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A fight for better passenger-rail services connecting the Wimmera with Melbourne has gathered intensity, with Member for Mallee Andrew Broad challenging the State Government to take action.
Mr Broad told The Weekly Advertiser the Federal Government had opened the door for the potential for national support but the request had to come from the State Government.
“In the past, the Federal Government funded mainly rail freight, leaving passenger rail to state governments,” he said.
“However, the Federal Government is now prepared to assist in funding business cases for passenger rail and to fund up to 75 percent of building costs.
“But an application and partnership to undertake both a business case and passenger rail to Horsham and Stawell must come from the Victorian Government.”
Mr Broad said he could see a concept where a velocity train ran on Australian Rail Track Commission standard-gauge tracks from Horsham, through Stawell and Ararat to Ballarat, where passengers would change to a broad-gauge train to Melbourne.
He said the vision involved converting the track from Ararat to Ballarat to standard gauge.
“Velocity trains are made in Dandenong, there would need to be additional boom-gate crossings, timetable considerations, station upgrades and some track changes,” he said.
“All this is completely doable, but it will take commitment from both the federal and state governments.”
Mr Broad said despite Horsham and Stawell being vibrant inland cities, they lacked adequate connectivity.
“I believe their long-term future must involve regular passenger-rail services to Ballarat and Melbourne,” he said.
“I have witnessed the growth that has come to other Victorian cities where good-speed internet connection and regular passenger-rail services have enhanced employment and study opportunities.
“Let’s be honest – living, studying and working in Horsham and Stawell is much better than being stuck on the smog-filled freeways of Melbourne.
“However, given that some jobs and study require regular trips to Melbourne, many people are forced to move away.
“With flexible work hours and study, living in the region is great provided it’s relatively simple to get to where you need to go.
“Many of our senior Australians head to Ballarat for health appointments, and a short drive to Horsham or Stawell followed by a pleasant train ride would make those appointments a lot easier.”
Wimmera Development Association executive director Ralph Kenyon was quick to back Mr Broad’s push for action on the passenger-rail issue.
“We would certainly support Mr Broad’s push for a business case to improve passenger-rail services for Horsham and Stawell,” he said.
“The State Government has a regional passenger-rail plan but it doesn’t really include anywhere west of Ararat.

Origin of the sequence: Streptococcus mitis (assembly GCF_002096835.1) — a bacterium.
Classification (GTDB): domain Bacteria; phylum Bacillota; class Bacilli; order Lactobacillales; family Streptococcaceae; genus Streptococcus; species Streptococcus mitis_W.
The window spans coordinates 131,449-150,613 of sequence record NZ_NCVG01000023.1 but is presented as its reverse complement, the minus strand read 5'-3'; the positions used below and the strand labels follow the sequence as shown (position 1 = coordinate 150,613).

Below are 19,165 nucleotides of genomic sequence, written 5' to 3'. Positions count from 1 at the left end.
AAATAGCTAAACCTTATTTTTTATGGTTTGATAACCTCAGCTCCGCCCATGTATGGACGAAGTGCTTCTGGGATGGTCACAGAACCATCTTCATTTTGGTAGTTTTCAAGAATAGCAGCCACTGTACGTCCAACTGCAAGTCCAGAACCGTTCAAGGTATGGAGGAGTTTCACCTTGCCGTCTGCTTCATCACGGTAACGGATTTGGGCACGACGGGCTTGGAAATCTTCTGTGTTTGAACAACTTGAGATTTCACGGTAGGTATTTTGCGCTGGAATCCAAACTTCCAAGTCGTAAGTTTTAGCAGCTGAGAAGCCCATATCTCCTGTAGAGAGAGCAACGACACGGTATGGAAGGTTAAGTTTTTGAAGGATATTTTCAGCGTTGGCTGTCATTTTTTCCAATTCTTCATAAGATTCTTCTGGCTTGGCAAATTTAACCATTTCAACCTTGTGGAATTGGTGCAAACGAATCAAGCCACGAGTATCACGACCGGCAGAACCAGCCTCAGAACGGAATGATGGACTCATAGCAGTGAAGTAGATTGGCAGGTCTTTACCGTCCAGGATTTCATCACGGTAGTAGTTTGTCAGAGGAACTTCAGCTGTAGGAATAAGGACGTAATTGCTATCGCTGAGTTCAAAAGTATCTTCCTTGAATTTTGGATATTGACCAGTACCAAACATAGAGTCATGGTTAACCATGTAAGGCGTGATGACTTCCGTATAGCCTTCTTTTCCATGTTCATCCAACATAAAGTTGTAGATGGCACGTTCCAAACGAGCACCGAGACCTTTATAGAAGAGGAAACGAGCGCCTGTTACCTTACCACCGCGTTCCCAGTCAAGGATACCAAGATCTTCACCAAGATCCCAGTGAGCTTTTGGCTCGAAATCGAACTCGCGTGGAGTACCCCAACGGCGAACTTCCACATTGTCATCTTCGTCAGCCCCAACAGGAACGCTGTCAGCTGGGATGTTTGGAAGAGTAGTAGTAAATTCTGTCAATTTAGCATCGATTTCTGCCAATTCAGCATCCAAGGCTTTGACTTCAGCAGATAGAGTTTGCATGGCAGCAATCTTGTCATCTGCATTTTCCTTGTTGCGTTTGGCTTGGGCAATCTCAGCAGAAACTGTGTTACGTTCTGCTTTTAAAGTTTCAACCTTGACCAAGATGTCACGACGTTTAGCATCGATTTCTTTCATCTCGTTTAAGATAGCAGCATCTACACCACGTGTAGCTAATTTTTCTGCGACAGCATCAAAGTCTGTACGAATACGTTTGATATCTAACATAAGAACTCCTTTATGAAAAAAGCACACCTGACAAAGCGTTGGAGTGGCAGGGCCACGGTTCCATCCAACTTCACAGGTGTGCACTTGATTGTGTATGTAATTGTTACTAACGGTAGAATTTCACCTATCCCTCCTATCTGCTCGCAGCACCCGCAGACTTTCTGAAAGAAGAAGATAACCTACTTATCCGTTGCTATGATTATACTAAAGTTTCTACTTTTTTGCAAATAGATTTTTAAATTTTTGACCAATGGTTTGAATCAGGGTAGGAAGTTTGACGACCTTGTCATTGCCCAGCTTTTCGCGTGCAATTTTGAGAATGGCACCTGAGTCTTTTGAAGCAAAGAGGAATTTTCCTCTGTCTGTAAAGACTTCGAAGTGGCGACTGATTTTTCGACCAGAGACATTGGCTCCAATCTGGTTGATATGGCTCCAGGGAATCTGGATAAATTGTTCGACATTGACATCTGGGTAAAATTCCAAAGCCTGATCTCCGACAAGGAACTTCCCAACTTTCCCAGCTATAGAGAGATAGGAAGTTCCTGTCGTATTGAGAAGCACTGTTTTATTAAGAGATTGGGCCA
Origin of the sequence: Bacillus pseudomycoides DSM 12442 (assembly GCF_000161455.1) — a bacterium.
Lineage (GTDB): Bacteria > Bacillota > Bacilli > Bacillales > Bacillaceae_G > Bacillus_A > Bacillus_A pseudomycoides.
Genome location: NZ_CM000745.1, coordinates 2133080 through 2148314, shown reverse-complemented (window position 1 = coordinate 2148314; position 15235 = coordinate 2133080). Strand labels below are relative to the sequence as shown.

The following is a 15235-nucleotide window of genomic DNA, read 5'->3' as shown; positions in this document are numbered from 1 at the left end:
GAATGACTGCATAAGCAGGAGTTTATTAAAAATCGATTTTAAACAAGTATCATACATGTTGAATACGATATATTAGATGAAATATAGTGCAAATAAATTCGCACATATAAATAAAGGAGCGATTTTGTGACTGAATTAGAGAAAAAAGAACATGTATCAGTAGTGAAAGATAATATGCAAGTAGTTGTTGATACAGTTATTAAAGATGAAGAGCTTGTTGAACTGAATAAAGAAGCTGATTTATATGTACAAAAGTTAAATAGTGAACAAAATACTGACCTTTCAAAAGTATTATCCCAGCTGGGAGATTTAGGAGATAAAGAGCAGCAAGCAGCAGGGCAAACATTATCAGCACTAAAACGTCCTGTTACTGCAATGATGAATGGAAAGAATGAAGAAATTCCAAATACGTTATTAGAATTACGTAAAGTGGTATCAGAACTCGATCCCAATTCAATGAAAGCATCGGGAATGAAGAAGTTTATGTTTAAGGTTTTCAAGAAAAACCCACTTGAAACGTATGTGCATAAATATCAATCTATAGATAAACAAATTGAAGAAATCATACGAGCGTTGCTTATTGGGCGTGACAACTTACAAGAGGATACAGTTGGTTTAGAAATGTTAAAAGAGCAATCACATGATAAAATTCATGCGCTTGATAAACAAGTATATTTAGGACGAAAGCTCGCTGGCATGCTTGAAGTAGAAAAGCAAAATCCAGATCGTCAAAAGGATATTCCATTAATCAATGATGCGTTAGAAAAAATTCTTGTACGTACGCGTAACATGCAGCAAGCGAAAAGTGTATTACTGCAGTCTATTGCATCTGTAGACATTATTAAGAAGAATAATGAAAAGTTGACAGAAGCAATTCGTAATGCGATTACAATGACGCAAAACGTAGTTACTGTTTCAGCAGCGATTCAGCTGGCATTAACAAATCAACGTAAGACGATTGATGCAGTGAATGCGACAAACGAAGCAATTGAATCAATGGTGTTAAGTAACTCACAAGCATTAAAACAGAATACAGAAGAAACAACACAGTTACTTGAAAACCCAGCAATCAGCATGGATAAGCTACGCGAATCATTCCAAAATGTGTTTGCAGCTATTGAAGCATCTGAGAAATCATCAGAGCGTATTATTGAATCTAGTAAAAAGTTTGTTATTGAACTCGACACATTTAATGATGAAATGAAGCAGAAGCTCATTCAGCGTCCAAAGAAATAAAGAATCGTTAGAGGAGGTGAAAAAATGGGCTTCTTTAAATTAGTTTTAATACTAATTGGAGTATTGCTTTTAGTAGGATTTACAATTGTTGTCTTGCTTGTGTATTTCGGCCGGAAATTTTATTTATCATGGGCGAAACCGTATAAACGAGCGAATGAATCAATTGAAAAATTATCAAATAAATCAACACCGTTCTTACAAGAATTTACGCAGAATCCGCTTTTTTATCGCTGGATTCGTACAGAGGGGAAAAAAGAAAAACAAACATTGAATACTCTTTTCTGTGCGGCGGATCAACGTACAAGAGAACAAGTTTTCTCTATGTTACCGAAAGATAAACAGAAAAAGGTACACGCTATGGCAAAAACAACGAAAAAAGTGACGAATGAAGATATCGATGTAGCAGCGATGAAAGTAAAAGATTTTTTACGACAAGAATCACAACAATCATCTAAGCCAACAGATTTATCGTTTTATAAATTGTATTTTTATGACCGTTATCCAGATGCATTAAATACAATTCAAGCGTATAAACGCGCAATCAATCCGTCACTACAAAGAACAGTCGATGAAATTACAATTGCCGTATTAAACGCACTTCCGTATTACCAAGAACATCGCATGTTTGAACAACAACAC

“If the Federal Government is prepared to seriously consider funding not only a business case, but also up to 75 percent of project costs, then we need the State Government to consider this as part of the regional transport strategy,” Mr Kenyon said.
Member for Lowan Emma Kealy has also stepped up a Victorian push to improve regional public transport services in western Victoria.
“Access and connectivity of public transport services is a real problem right across western Victoria,” she said.
“Improved public transport is vital to reversing our region’s population decline and support decentralisation initiatives. It will help local people to get to work, school, shops, medical appointments and much more.”
Ms Kealy said Census data revealed only 0.6 percent of people across the Lowan electorate used public transport to get to work.
“This statistic is not surprising given the lack of public transport options currently available,” she said.
“Western Victoria can get moving again with better access to public transport. I’m asking local people to help get our voice heard in parliament and share their views about how better public transport services would improve their lives in our great part of the state.
“Together we can deliver a strong message that the 110,000 people who live in western Victoria deserve and want better train and bus links.”
Ms Kealy said people could have their say online at haveyoursayvictoria.org/westernpublictransport
services or by calling her electorate office on 5382 0097 or 5571 9800.
Ms Kealy has also been critical of a V-Line passenger timetable involving Horsham, which she believes has increased travel times.
“Not only does the new timetable include no new services to Horsham, many of the changes actually increase travel times to the region,” she said.
“There is no doubt western Victoria has the poorest public transport in the state and the situation is getting worse, not better.
“These changes under Labor’s watch are only making public transport less accessible and cutting our region off from other major regional centres and Melbourne.”
This article first appeared on www.theweeklyadvertiser.com.au
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